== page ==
Jessica will be the first to point out that you can be passionate and professional and unique while using social media. Common sense dictates that unless you’re applying for a job as a dancer, stripper, or porn star, you don’t publish naked pictures online… and let’s assume for the most part that aside from the occasional stupid mistake, most people are “within reason”.

If you’re muting your personality to the point where 70% of your interactions are “strictly business related”, you’re not being the real you, now are you?

What happens if you only present 30% of yourself when you’re 100% douchebag? (bad for the company) Or 100% pure awesome? (bad for your job search)

Either way you are a liar, you’re ruining the economy and you’re an idiot. And you’re going to keep being a liar until you’re 100% you – the only you there is.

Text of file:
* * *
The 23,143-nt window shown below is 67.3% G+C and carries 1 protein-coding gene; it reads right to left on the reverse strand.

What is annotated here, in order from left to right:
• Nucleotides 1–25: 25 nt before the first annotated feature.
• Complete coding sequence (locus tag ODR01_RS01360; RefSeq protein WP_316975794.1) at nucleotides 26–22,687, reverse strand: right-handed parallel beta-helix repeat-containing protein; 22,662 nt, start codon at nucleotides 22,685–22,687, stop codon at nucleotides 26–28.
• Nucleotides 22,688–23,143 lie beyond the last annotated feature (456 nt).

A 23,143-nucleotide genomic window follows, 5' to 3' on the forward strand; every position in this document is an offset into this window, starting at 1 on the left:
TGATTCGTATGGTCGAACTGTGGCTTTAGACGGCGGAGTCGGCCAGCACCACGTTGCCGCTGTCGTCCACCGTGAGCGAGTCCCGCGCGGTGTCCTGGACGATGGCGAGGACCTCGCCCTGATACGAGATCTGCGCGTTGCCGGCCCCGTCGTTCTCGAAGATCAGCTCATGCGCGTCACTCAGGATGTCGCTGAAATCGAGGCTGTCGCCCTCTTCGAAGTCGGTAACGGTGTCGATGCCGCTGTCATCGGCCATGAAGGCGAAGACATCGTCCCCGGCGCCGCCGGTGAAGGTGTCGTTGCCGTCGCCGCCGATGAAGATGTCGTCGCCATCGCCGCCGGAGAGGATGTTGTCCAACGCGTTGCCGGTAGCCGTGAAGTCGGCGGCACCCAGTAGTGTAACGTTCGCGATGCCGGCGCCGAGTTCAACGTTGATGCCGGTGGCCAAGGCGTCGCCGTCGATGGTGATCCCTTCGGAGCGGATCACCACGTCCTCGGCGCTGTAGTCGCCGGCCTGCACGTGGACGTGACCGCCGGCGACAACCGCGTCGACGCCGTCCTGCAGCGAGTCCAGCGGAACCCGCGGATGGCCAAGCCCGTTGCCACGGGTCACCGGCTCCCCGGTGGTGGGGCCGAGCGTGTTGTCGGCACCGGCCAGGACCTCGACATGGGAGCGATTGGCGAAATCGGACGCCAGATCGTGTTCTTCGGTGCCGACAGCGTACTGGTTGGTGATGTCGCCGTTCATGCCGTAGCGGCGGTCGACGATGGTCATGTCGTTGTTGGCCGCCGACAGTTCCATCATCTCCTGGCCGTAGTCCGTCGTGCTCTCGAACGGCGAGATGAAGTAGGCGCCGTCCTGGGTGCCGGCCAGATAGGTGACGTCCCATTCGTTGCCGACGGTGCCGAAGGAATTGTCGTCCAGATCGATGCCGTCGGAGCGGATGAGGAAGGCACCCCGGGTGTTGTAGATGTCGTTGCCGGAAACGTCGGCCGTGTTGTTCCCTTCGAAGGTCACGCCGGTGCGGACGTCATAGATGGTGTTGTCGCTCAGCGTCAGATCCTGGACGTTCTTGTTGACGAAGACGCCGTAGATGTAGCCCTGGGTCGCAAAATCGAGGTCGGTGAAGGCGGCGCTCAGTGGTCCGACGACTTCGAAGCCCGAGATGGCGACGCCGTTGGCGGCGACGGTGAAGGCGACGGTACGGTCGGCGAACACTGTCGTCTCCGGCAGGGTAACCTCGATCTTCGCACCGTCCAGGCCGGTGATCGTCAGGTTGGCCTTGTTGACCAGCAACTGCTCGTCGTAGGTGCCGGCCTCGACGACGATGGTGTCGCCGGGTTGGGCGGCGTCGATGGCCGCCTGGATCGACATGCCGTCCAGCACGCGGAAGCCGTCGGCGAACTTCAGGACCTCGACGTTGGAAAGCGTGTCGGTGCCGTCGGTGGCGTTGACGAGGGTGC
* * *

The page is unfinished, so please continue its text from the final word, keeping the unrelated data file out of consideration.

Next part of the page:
Tiger is a good example of personal branding gone wrong. He does what he loves, no qualms about it. Occasionally, he f*cks up. Personal Branding made it worse – he couldn’t be professional “Tiger” and honest, truthful “Tiger” at the same time. He’s still Gandhi on the golf course. Some day, he’ll remember who he is and that you can’t be sane and two people at once.

Your professional self is your personal self, one in the same, one person, growing over time.

What kind of company would want to hire someone they knew only 30% about? What kind of company would penalize you for having a complete, unabashed social media presence if you were a wizard at your profession? Why do we reward people who want to work for a company that only wants 30% of us?

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Many Hiring Managers are Shallow, Daft Pricks